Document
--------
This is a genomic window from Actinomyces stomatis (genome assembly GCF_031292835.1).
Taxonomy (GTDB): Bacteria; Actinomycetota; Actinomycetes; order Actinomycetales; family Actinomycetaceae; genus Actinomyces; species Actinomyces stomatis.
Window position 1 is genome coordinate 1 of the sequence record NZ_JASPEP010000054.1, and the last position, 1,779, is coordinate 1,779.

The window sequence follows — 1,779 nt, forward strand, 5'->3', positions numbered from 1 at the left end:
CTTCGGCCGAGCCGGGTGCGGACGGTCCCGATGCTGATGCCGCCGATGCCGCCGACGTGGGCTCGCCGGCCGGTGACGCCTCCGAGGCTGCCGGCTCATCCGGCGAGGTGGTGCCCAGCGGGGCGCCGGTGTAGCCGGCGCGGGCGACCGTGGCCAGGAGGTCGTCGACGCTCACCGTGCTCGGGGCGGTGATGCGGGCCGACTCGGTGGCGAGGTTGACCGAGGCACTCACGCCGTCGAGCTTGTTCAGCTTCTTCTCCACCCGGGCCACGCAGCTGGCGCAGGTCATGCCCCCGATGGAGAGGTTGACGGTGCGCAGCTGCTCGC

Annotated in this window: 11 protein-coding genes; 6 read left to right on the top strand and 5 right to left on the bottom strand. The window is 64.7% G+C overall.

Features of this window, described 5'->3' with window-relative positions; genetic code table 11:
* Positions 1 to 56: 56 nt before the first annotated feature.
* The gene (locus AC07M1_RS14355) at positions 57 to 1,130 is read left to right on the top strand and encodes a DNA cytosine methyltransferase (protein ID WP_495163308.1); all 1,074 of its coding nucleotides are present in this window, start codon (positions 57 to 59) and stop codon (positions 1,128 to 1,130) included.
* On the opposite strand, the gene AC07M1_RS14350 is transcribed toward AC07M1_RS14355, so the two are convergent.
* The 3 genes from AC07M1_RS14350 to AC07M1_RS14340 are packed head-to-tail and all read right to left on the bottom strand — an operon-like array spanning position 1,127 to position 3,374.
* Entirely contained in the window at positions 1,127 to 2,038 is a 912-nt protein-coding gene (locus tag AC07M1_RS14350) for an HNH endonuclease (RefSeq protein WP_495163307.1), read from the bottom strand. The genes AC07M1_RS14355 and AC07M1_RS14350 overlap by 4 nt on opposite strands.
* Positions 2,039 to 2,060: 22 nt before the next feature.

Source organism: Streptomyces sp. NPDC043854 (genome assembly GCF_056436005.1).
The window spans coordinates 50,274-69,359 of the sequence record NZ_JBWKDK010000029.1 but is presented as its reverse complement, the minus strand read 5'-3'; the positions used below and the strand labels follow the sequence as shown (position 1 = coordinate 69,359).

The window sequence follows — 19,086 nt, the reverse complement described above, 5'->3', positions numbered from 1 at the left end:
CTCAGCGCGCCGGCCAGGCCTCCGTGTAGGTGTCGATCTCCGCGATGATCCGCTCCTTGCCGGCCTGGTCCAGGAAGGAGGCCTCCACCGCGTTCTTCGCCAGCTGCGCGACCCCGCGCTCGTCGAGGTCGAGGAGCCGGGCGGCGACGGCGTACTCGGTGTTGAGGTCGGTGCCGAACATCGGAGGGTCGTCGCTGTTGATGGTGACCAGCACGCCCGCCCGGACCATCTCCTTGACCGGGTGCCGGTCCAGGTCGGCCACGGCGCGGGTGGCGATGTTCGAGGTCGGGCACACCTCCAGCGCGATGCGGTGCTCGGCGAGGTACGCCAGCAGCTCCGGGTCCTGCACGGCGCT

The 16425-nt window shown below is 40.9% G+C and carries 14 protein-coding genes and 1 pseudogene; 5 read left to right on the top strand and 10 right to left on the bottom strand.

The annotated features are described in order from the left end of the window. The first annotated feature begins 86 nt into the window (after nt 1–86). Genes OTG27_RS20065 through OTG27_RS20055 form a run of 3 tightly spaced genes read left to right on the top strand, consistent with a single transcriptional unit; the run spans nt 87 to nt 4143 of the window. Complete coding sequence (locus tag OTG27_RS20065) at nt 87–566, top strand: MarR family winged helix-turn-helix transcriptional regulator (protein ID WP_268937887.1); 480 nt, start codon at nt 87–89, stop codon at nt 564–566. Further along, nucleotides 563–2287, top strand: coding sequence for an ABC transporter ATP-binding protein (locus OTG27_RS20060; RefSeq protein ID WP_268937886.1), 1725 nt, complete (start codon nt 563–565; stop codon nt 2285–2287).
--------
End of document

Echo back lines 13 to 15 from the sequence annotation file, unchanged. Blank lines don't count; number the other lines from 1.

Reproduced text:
* Positions 2,039 to 2,060: 22 nt before the next feature.

Source organism: Streptomyces sp. NPDC043854 (genome assembly GCF_056436005.1).
The window spans coordinates 50,274-69,359 of the sequence record NZ_JBWKDK010000029.1 but is presented as its reverse complement, the minus strand read 5'-3'; the positions used below and the strand labels follow the sequence as shown (position 1 = coordinate 69,359).